Pic c/o www.exactitudes.com
Faris has again nailed a really good example of how the Herd effect works in Marketingland:
"The ultimate aim of all commercial communication is to spread ideas that elicit a behavioural response. Specifically, we want to influence mass purchase behaviour. But if a brand can propogate some intermediate behaviours, like getting people to shout "Got your number" or "Wassup!" at each other, then you get a whole host of additional benefits.
Before consumer generated content was a thing, people made hundreds of "Wassup" spoofs, spreading the message further. In a person's head, the behaviour recalls and reinforces the brand, and vice versa, keeping the brand salient. And, of course, behaviour is viral. Humans are hardwired to learn by imitating [see Herd]. The drive to copy is so powerful, when children are shown behaviours they know are pointless to achieve the required goals, they imitate them anyway.
Monkey see, monkey do.
This behavioural engineering seems to be at the heart of BBH's very successful, ongoing campaign for Lynx / Axe. Young males are perhaps the single target audience most prone to adopting learned behaviours - observe the instances of fist bump in any playground, or indeed pub or office for that matter. Many Lynx executions have imitative behaviours at their core. Pulse - the dance. Click. Bom Chicka Wah Wah.
If you want to influence people's behaviour, give them something to copy"
But why is copying such a good mechanism? Surely nobody likes to copy (apart from slightly psychotic friends...SWFs); all of us seek originality.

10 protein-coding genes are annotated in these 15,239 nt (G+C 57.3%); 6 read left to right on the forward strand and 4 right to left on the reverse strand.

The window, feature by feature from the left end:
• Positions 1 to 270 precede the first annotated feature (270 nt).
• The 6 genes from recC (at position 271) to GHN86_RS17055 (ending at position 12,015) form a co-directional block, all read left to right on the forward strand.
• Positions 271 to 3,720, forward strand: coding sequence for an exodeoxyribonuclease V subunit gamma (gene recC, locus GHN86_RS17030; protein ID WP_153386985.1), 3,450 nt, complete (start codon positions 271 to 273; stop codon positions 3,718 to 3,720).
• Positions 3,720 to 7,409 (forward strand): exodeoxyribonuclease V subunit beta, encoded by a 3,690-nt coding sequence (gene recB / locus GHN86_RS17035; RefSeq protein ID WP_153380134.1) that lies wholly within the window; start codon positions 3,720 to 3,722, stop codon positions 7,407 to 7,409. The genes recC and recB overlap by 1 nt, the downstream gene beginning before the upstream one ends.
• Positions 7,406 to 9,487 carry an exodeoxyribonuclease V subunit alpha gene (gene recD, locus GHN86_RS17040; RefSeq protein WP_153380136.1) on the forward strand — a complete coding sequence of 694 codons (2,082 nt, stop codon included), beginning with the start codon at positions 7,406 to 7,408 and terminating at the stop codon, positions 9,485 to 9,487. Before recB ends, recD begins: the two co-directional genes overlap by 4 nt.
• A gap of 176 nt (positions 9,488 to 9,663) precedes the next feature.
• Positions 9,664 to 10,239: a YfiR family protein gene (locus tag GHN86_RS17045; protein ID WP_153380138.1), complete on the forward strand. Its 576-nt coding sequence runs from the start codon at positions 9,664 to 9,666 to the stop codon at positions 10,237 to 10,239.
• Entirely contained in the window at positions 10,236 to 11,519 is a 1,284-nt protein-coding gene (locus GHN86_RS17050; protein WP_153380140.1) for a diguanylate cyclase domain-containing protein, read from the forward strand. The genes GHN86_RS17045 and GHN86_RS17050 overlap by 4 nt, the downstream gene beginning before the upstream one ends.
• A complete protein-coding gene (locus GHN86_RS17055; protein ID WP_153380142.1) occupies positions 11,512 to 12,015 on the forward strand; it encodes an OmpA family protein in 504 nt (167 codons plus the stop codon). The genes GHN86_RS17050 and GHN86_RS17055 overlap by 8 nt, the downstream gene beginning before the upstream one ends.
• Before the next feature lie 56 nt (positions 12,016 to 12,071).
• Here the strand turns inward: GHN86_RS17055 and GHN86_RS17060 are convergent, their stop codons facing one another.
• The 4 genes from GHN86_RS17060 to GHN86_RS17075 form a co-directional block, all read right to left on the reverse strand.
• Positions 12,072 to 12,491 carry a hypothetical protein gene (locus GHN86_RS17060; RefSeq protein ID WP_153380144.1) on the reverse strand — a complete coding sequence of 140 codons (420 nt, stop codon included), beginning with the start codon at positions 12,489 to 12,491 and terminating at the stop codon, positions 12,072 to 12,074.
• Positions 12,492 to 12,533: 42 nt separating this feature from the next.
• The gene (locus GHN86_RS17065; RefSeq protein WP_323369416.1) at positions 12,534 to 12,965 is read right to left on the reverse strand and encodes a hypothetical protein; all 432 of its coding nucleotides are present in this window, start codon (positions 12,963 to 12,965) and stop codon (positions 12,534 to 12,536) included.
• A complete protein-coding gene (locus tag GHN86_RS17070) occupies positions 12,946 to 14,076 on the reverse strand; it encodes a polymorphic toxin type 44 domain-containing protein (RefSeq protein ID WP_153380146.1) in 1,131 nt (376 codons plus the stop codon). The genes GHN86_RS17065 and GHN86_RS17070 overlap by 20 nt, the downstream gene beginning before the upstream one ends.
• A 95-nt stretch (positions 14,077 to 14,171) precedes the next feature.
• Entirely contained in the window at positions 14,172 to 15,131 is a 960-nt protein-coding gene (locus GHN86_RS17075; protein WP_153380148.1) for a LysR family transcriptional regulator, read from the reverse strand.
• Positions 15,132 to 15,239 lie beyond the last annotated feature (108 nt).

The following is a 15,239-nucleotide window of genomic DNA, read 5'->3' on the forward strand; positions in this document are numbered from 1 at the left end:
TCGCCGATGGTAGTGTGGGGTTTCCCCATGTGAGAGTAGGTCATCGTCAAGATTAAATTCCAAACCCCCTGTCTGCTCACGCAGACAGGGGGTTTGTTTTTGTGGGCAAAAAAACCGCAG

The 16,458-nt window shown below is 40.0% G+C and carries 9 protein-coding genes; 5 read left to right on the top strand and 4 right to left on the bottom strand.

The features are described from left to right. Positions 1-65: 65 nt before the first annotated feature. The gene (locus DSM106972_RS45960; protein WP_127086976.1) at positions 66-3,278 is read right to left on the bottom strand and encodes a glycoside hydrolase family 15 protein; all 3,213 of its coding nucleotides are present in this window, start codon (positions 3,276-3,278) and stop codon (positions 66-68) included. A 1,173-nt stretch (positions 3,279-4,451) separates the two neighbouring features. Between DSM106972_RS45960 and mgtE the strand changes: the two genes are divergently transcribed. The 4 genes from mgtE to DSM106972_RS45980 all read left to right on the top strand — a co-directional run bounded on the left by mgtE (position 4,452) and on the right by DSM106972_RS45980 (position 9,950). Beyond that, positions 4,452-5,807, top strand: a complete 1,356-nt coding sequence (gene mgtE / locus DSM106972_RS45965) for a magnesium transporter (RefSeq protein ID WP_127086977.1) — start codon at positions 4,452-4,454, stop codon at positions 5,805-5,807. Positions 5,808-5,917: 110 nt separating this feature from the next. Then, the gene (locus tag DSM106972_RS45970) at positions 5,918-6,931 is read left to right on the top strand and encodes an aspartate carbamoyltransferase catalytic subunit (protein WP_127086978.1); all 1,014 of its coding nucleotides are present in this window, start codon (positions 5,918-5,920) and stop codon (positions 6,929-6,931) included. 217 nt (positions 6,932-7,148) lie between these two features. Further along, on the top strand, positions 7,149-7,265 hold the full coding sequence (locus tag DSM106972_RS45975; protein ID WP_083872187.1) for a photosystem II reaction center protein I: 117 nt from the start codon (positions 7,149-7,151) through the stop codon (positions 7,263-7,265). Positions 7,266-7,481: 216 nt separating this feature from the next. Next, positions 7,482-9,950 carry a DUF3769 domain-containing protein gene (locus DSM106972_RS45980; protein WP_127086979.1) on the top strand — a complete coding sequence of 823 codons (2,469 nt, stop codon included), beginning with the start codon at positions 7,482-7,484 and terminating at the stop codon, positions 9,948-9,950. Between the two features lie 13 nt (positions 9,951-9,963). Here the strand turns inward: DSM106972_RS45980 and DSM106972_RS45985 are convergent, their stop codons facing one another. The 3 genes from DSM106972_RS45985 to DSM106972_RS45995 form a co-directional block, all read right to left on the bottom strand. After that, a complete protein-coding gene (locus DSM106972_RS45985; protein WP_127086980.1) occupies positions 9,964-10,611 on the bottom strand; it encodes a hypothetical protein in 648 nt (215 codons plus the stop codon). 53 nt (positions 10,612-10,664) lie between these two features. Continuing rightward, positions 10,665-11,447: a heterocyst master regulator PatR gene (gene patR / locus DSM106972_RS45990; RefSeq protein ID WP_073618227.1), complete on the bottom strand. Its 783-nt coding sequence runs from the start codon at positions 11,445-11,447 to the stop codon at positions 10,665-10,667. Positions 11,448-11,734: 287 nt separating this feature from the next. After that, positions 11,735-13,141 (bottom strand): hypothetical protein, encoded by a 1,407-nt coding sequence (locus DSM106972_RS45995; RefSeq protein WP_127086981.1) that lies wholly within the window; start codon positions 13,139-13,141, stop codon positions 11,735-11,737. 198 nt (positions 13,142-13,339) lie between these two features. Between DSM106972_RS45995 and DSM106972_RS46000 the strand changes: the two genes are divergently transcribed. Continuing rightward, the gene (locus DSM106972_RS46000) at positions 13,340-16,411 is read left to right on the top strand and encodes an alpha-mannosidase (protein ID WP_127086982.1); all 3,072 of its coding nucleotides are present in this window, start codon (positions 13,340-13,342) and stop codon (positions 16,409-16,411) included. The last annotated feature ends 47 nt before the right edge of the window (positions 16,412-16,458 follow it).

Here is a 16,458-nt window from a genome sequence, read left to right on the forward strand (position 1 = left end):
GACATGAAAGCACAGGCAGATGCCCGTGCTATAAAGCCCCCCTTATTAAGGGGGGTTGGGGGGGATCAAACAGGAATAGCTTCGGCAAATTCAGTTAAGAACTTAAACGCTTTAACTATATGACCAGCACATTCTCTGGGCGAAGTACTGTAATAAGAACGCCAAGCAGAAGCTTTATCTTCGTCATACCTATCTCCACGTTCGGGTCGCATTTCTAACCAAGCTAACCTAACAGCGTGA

Whatever our culture (and of course our own minds) tell us, human beings are copying machines. We do it all the time from the moment we are born to the day we die. Copying is a much more important form of learning for humans than it is for other primates.
One of the plausible explanations for this is that human beings are born c.12months premature into much more sophisticated social lives than any other primate; this requires a lot of learning and it seems easiest to get the thing roughly down first of all and correct things (if necessary) later on. Copying is an ideal strategy for this kind of "stupid" infant; it's just something that stays switched on through our adult lives, also.
The high prevalence of copying would also explain the importance of the highly developed mirror neurones in human brains(found in other primates but not to such degree): these are brain cells that do double-bubble. They work within both the motor AND cognitive systems and fire both when we do something and when we perceive someone/thing else doing the same thing (apart from anything else they enable you to negotiate your way up and down Oxford Street without collision and feel scared in horror movies...).
Copying the behaviour of those around us also gives us a plausible mechanism by which behaviour spreads from one individual to another. So advertising which gives folk something to do which others can copy - rather than advertising that teaches individuals to believe something - is likely to generate real behavioural change in the crowd.
Like the old Royal Mail "I Saw This And Thought Of You" campaign. Oh, yesireebob, the digital age is not so fresh and new, after all...
And note: the behaviour comes first, the thinking after.